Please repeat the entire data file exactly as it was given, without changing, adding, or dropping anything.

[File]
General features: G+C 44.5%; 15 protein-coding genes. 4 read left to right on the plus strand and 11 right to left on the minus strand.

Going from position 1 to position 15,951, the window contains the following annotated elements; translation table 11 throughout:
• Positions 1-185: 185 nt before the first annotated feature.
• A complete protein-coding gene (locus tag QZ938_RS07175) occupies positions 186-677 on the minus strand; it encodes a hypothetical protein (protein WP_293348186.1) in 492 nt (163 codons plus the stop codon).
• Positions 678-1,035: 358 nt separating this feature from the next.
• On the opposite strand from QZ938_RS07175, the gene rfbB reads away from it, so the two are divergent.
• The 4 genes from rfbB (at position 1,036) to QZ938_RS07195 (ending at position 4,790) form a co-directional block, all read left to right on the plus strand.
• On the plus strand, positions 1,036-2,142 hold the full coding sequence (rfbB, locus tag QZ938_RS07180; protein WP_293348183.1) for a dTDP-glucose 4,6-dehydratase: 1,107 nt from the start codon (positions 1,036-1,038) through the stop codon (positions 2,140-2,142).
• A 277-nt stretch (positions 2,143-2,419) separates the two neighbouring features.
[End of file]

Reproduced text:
General features: G+C 44.5%; 15 protein-coding genes. 4 read left to right on the plus strand and 11 right to left on the minus strand.

Going from position 1 to position 15,951, the window contains the following annotated elements; translation table 11 throughout:
• Positions 1-185: 185 nt before the first annotated feature.
• A complete protein-coding gene (locus tag QZ938_RS07175) occupies positions 186-677 on the minus strand; it encodes a hypothetical protein (protein WP_293348186.1) in 492 nt (163 codons plus the stop codon).
• Positions 678-1,035: 358 nt separating this feature from the next.
• On the opposite strand from QZ938_RS07175, the gene rfbB reads away from it, so the two are divergent.
• The 4 genes from rfbB (at position 1,036) to QZ938_RS07195 (ending at position 4,790) form a co-directional block, all read left to right on the plus strand.
• On the plus strand, positions 1,036-2,142 hold the full coding sequence (rfbB, locus tag QZ938_RS07180; protein WP_293348183.1) for a dTDP-glucose 4,6-dehydratase: 1,107 nt from the start codon (positions 1,036-1,038) through the stop codon (positions 2,140-2,142).
• A 277-nt stretch (positions 2,143-2,419) separates the two neighbouring features.